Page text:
How Android fragmentation grounded 'Angry Birds'

Jason AnkenyThanksgiving is Thursday, but forget turkey--right now, Google (NASDAQ:GOOG) is all about Gingerbread. Android 2.3--a.k.a. "Gingerbread," the latest in a growing line of dessert-themed OS update nicknames--is expected to emerge piping hot out of the kitchen any day now; earlier this month, Google strongly hinted the revamped platform is imminent, posting a Twitter photo capturing gingerbread cookies shaped to resemble the increasingly ubiquitous Android logo. Not to mention that Google CEO Eric Schmidt is now dishing on new features included in the update, announcing last week that Android 2.3 will integrate Near Field Communications technology enabling users to make retail purchases via their smartphone. Speaking at the recent Web 2.0 Summit in San Francisco, Schmidt revealed some future Android devices will contain NFC chips enabling users to "bump" their phone against participating retailers' point-of-sale technology, funding purchases without cash or credit cards. Google adds it also will leverage the bump solution to enable consumers to touch Android smartphones together to share information or data. 

But the arrival of Android 2.3 is cause for trepidation among developers already struggling to keep up with the rest of the Android iterations in the wild. According to the Android Developers Dashboard, 36.2 percent of Android smartphones are running the current Android 2.2, behind Android 2.1 at 40.8 percent--Android 1.6 powers 15.0 percent of devices, 7.9 percent run Android 1.5, and 0.1 percent run obsolete OS versions. Apple (NASDAQ:AAPL) CEO Steve Jobs sharply criticized the fractured Android landscape last month, stating "Android is very fragmented. HTC and Motorola install proprietary user interfaces to differentiate themselves. The user is left to figure it out." The challenge extends to the developer community, Jobs added. "Many Android apps work only on selected handsets, or selected Android versions. This is for handsets that shipped 12 months ago. Compare that with iPhone, where are two versions to test against--the current version and the most recent predecessor."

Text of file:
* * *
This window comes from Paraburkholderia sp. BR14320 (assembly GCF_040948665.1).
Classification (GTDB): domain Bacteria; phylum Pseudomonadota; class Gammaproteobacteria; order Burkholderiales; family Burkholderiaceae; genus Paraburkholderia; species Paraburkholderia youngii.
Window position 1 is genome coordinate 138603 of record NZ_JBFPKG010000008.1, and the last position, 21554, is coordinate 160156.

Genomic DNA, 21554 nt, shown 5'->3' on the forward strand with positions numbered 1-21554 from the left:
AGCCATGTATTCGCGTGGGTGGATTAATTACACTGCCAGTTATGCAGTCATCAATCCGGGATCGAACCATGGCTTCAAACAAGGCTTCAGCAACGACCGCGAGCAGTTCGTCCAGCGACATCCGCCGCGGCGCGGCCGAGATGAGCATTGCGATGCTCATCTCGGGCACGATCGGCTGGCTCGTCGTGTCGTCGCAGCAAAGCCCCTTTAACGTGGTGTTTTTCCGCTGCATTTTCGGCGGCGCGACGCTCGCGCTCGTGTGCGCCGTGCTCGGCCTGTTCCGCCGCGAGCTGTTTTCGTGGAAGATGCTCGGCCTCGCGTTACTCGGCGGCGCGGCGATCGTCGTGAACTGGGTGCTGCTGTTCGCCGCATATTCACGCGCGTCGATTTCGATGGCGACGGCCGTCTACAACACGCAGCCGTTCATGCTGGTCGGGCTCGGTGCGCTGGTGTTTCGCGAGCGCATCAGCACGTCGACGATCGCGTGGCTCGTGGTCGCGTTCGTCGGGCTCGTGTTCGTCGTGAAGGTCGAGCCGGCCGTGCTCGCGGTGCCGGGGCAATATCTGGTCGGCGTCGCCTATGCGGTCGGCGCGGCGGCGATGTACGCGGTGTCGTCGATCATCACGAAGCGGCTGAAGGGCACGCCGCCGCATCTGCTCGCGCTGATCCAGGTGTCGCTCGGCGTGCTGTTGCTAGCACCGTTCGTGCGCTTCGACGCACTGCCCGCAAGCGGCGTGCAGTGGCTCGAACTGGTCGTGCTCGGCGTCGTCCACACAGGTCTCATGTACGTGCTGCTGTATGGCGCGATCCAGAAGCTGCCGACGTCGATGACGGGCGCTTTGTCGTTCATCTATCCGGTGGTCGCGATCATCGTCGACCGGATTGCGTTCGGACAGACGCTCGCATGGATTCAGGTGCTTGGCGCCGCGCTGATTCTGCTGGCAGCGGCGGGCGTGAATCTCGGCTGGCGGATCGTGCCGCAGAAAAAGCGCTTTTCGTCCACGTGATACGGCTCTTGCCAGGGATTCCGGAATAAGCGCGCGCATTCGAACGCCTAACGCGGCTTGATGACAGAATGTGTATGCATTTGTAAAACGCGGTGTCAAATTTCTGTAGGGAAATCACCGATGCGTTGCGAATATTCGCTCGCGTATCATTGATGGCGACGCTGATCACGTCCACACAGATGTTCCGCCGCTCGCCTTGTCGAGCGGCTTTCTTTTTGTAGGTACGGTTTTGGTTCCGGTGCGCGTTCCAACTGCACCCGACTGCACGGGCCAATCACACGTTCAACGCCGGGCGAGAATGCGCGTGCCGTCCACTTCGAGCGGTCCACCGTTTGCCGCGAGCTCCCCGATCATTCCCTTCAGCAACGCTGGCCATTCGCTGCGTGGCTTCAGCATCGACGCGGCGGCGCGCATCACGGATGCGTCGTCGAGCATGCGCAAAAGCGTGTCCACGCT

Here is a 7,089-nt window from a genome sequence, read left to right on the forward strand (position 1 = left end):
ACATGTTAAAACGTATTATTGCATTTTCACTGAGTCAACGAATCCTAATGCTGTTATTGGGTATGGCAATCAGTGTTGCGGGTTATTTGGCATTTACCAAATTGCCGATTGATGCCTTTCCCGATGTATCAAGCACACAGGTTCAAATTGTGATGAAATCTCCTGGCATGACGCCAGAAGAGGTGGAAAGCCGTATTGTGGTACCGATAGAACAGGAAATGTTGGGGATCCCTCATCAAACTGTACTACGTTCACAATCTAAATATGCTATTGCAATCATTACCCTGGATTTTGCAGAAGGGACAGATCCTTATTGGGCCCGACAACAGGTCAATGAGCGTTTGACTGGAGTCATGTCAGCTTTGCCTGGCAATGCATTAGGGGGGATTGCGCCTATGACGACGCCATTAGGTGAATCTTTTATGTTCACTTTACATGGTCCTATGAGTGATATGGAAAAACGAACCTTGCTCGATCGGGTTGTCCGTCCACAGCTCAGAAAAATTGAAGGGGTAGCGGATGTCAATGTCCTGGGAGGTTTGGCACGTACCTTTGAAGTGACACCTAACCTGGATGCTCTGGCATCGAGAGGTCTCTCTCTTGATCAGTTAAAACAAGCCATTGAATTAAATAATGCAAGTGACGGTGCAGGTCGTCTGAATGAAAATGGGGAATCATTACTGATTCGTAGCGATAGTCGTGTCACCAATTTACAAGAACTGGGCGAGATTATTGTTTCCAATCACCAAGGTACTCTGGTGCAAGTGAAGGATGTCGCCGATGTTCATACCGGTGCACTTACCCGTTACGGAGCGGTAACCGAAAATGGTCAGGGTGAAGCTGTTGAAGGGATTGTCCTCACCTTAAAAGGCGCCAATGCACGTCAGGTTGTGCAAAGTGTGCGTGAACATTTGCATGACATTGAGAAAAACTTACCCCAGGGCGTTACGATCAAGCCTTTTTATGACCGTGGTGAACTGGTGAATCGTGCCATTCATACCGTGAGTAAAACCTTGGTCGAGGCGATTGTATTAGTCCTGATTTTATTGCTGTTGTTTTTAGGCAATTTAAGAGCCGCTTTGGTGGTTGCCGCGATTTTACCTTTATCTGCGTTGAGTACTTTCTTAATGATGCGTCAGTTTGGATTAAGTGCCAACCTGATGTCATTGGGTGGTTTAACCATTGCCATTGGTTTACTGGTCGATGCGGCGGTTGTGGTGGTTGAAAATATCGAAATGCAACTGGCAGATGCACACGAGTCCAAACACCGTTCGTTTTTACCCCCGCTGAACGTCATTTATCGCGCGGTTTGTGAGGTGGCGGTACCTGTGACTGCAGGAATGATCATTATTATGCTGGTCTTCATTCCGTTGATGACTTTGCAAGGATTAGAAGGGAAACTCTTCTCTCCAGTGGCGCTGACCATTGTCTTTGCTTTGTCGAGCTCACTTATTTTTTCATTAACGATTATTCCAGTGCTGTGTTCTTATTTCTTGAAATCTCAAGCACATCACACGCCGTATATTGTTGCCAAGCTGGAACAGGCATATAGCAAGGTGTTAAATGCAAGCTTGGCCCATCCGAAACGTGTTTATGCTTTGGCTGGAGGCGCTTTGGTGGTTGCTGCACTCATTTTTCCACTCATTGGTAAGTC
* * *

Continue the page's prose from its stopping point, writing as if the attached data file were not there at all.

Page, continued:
Few mobile developers have been more successful than casual games maker Rovio Mobile, the masterminds behind the Angry Birds franchise--in addition to selling roughly 7 million iPhone downloads, Angry Birds is now an Android title as well, generating more than 2 million downloads during its first two days of release in mid-October. But Android fragmentation is clipping Rovio's wings--last week, the firm said it will develop a lightweight Android version in response to a wave of negative consumer feedback. According to Rovio, many Android users report issues running Angry Birds on their devices, with older, lower-performance handset models plagued by severe performance issues: "With our latest update, we worked hard to bring Angry Birds to even more Android devices. Despite our efforts, we were unsuccessful in delivering optimal performance," Rovio writes on its blog, listing more than a dozen Android smartphones that the current version of the game does not support, including all units running Android 1.6 or below as well as custom ROMs. Rovio said the forthcoming lightweight Angry Birds will extend the franchise to lower-end Android devices, but stresses the new version will not offer compromised gameplay or fewer levels, only "a game experience optimized for devices with less processing power." Rovio did not announce when the new version is likely to be released.

The user comments in response to Rovio's post are no less fascinating--some blame the advertisements running in Angry Birds for the app's performance issues, while others question the firm's coding prowess. The most revealing comments originate from other developers: "Android development sounds horrible," writes one. "I'll stick with Apple on this one. I can't afford to have my small team take the time to work in the fragmentation that is Android. I would go broke." Another chimes in to say "Although we have strongly considered developing for Android, we have decided to opt out for now. Our determination is based on the fragmentation in the Android platform. Put simply, creating different versions of the same app (and then maintaining them) is too expensive. History has shown us that our resources are better spent attracting new corporate clients and innovating new products for our consumer market." Still another writes "For our company the trade off was either hiring another developer to fill in the long tail blanks on the Android platform or hire another sales rep to grow our business. It took our CEO and his staff 10 minutes to make the decision. We chose the sales rep and she is doing extremely well." Google, are you listening? -Jason